Georgina Kitgaard (1893-1976) American
Birthplace/Origin: New York
Georgina Klitgaard, born in Spuyten Duyvil, New York in 1893, was a very successful painter, muralist and etcher who was friendly with artists Julian Bloch, George Biddle and Eugene Speicher. She studied at the National Academy of Design and Barnard College in New York City.
Klitgaard’s work has a subtle folk art primitivism combining with expressiveness full of personal symbolism. In her tiny snowy landscape “Bearsville School, New York,” only 8 by 10 inches, children play underneath a scraggly tree with the white schoolhouse seemingly startled behind it. The sky is very mystical, which could lead the viewer to believe they are not dealing with your average realist.
Klitgaard won awards from Carnegie Institute, Pittsburgh; Pennsylvania Academy of the Fine Arts, Philadelphia; the Pan American Exposition; and San Francisco Art Association, among others. She also received a Guggenheim Fellowship in 1933.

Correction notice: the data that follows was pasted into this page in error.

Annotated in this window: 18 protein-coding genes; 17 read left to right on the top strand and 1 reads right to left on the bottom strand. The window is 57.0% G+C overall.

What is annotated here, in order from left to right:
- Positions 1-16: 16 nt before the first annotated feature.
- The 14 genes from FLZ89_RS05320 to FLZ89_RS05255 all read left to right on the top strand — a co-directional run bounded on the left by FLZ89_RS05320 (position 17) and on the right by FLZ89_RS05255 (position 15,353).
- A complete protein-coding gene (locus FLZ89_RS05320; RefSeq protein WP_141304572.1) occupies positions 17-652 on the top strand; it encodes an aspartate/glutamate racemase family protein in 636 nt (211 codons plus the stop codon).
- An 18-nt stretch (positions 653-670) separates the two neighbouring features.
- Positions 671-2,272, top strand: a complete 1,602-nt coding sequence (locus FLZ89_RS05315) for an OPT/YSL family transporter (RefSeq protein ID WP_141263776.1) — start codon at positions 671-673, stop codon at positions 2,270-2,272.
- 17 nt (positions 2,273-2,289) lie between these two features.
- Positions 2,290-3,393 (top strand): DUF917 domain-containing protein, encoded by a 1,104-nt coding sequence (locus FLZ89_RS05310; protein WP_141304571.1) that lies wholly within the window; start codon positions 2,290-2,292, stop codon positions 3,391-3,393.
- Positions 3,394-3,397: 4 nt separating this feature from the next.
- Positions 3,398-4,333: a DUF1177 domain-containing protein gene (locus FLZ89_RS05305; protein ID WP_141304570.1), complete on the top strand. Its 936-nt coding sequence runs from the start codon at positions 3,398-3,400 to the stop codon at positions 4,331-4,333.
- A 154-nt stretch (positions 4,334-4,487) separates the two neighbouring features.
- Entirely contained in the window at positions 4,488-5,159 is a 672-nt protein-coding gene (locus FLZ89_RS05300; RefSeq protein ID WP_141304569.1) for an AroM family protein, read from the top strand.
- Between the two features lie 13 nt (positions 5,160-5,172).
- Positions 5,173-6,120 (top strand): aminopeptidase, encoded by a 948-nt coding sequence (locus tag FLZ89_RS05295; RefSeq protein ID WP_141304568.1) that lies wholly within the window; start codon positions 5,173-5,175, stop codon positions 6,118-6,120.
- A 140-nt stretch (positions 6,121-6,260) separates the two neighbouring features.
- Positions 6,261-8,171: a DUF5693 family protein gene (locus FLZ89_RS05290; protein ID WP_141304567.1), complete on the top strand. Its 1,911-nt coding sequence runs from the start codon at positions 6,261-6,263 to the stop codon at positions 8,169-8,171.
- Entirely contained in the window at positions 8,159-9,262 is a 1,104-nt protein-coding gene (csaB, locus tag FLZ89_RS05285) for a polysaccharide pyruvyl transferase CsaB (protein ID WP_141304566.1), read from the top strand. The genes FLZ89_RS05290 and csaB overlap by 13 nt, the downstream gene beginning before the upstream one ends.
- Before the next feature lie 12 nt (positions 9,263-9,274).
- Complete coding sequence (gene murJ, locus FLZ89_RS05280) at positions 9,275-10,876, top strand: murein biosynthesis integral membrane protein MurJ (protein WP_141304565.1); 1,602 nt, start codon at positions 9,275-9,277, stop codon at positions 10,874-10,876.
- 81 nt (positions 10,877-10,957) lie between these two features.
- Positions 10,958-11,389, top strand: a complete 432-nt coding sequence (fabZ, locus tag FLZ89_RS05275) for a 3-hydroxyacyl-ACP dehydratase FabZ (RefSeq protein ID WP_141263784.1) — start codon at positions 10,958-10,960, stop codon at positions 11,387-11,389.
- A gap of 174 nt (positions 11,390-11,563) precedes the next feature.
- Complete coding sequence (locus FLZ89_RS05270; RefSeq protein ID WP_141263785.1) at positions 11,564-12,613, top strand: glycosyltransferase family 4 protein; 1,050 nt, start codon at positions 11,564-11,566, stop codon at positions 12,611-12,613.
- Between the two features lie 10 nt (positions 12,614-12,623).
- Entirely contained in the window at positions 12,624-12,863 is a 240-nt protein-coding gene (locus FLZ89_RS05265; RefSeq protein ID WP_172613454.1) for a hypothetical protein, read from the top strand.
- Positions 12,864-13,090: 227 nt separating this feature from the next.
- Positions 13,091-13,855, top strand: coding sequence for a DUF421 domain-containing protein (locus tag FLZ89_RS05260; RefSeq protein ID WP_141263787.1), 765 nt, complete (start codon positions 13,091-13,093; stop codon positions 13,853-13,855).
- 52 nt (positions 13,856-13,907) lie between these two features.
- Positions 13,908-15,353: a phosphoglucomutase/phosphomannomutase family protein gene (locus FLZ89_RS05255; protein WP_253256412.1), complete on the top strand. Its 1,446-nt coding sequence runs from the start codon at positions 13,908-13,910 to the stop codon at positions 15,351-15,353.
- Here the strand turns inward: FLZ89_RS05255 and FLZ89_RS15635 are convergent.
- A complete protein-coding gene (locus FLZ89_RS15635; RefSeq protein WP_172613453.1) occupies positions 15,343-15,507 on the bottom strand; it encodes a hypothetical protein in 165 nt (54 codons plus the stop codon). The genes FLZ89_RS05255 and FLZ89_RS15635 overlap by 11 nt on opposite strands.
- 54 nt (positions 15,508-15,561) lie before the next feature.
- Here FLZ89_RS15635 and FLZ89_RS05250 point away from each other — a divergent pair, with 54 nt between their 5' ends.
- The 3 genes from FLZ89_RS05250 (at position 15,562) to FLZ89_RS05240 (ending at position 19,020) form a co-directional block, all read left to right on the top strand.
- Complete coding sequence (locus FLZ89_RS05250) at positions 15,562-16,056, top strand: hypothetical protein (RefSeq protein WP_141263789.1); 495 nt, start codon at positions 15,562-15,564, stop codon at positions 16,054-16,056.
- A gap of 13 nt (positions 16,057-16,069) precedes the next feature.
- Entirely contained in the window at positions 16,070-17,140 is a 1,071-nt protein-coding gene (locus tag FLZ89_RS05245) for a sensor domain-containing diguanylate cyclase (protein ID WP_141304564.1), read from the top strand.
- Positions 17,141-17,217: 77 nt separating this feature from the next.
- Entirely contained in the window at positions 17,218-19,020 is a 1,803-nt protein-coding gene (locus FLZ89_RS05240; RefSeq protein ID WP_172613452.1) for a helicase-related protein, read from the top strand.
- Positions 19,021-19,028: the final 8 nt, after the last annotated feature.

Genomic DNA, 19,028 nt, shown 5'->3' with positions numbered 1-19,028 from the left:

She exhibited year after year at Carnegie Institute, Pennsylvania Academy of the Fine Arts, Corcoran Gallery of Art, Washington, D.C., Virginia Museum of Fine Arts, Richmond, and others. She painted Depression-era Works Projects Administration murals in post offices in Pelham, Georgia, and in New York in Goshen and Poughkeepsie, the latter a difficult, elongated composition of the town and Hudson River in 1840, based on a Barber and Howe woodcut.
Klitgard was a member of the Audubon Artists and American Society of Painters, Sculptors and Gravers. Her work is in the collections of the Whitney Museum of American Art, Brooklyn Museum and Museum of Modern Art in New York City; Wood Gallery of Art, Montpelier, Vermont; Dayton Art Institute, Art Institute of Chicago and Toledo Museum of Art in Ohio.
Georgina Klitgaard died in 1976.
From Jules and Nancy Heller, “North American Women Artists of the 20th Century”